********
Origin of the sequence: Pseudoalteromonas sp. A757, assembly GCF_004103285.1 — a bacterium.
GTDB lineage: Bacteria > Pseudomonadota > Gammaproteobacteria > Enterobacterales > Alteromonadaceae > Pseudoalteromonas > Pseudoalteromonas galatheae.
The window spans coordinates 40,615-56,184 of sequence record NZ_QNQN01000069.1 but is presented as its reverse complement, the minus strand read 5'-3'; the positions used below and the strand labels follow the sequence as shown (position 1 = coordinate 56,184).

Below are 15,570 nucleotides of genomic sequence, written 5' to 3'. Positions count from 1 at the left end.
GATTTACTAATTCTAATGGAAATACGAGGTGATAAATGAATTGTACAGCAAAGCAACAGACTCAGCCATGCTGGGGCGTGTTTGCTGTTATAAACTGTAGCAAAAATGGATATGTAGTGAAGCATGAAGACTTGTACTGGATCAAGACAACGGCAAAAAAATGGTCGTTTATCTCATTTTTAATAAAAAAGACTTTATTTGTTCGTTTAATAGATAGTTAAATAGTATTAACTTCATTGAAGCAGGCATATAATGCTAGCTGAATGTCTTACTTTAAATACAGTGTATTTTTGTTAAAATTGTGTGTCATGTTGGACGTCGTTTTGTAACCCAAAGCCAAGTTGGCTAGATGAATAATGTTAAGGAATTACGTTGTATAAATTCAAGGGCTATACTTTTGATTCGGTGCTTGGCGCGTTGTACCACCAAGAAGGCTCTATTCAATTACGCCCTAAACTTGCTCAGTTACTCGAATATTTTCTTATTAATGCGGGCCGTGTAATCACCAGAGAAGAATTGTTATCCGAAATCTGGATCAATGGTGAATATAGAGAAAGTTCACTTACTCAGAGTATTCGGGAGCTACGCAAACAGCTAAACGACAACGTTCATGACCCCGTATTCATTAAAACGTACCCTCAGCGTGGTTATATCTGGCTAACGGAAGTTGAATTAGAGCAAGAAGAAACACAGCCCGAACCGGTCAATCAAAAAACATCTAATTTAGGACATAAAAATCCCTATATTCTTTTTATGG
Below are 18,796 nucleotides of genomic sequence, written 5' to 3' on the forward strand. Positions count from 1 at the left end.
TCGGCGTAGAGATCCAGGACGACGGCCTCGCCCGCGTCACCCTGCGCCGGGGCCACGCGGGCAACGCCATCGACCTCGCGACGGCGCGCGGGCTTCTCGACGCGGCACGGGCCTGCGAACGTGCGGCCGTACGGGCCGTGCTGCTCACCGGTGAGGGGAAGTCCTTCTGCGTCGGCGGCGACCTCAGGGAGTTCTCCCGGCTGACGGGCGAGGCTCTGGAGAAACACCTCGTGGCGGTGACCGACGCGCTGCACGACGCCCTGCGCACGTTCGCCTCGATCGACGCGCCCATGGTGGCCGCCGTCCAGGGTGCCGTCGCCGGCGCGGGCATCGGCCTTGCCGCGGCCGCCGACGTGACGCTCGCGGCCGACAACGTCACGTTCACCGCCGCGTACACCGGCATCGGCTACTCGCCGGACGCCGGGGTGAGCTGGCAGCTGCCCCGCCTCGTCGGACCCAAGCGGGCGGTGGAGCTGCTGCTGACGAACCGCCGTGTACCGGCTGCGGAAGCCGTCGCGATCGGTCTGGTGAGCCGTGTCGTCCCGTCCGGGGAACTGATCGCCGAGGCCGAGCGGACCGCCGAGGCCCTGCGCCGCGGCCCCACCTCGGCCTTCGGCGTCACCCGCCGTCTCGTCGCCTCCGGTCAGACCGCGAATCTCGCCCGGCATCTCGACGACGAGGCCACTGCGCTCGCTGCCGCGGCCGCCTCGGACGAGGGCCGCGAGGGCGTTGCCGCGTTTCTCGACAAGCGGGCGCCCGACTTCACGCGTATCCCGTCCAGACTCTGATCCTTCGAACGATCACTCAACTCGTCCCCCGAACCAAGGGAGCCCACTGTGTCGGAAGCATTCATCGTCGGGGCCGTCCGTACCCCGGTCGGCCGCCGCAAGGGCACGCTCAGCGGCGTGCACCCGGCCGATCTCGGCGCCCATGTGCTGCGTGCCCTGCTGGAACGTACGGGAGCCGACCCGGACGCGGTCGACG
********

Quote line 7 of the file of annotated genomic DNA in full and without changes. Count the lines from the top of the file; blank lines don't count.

TCGGCGTAGAGATCCAGGACGACGGCCTCGCCCGCGTCACCCTGCGCCGGGGCCACGCGGGCAACGCCATCGACCTCGCGACGGCGCGCGGGCTTCTCGACGCGGCACGGGCCTGCGAACGTGCGGCCGTACGGGCCGTGCTGCTCACCGGTGAGGGGAAGTCCTTCTGCGTCGGCGGCGACCTCAGGGAGTTCTCCCGGCTGACGGGCGAGGCTCTGGAGAAACACCTCGTGGCGGTGACCGACGCGCTGCACGACGCCCTGCGCACGTTCGCCTCGATCGACGCGCCCATGGTGGCCGCCGTCCAGGGTGCCGTCGCCGGCGCGGGCATCGGCCTTGCCGCGGCCGCCGACGTGACGCTCGCGGCCGACAACGTCACGTTCACCGCCGCGTACACCGGCATCGGCTACTCGCCGGACGCCGGGGTGAGCTGGCAGCTGCCCCGCCTCGTCGGACCCAAGCGGGCGGTGGAGCTGCTGCTGACGAACCGCCGTGTACCGGCTGCGGAAGCCGTCGCGATCGGTCTGGTGAGCCGTGTCGTCCCGTCCGGGGAACTGATCGCCGAGGCCGAGCGGACCGCCGAGGCCCTGCGCCGCGGCCCCACCTCGGCCTTCGGCGTCACCCGCCGTCTCGTCGCCTCCGGTCAGACCGCGAATCTCGCCCGGCATCTCGACGACGAGGCCACTGCGCTCGCTGCCGCGGCCGCCTCGGACGAGGGCCGCGAGGGCGTTGCCGCGTTTCTCGACAAGCGGGCGCCCGACTTCACGCGTATCCCGTCCAGACTCTGATCCTTCGAACGATCACTCAACTCGTCCCCCGAACCAAGGGAGCCCACTGTGTCGGAAGCATTCATCGTCGGGGCCGTCCGTACCCCGGTCGGCCGCCGCAAGGGCACGCTCAGCGGCGTGCACCCGGCCGATCTCGGCGCCCATGTGCTGCGTGCCCTGCTGGAACGTACGGGAGCCGACCCGGACGCGGTCGACG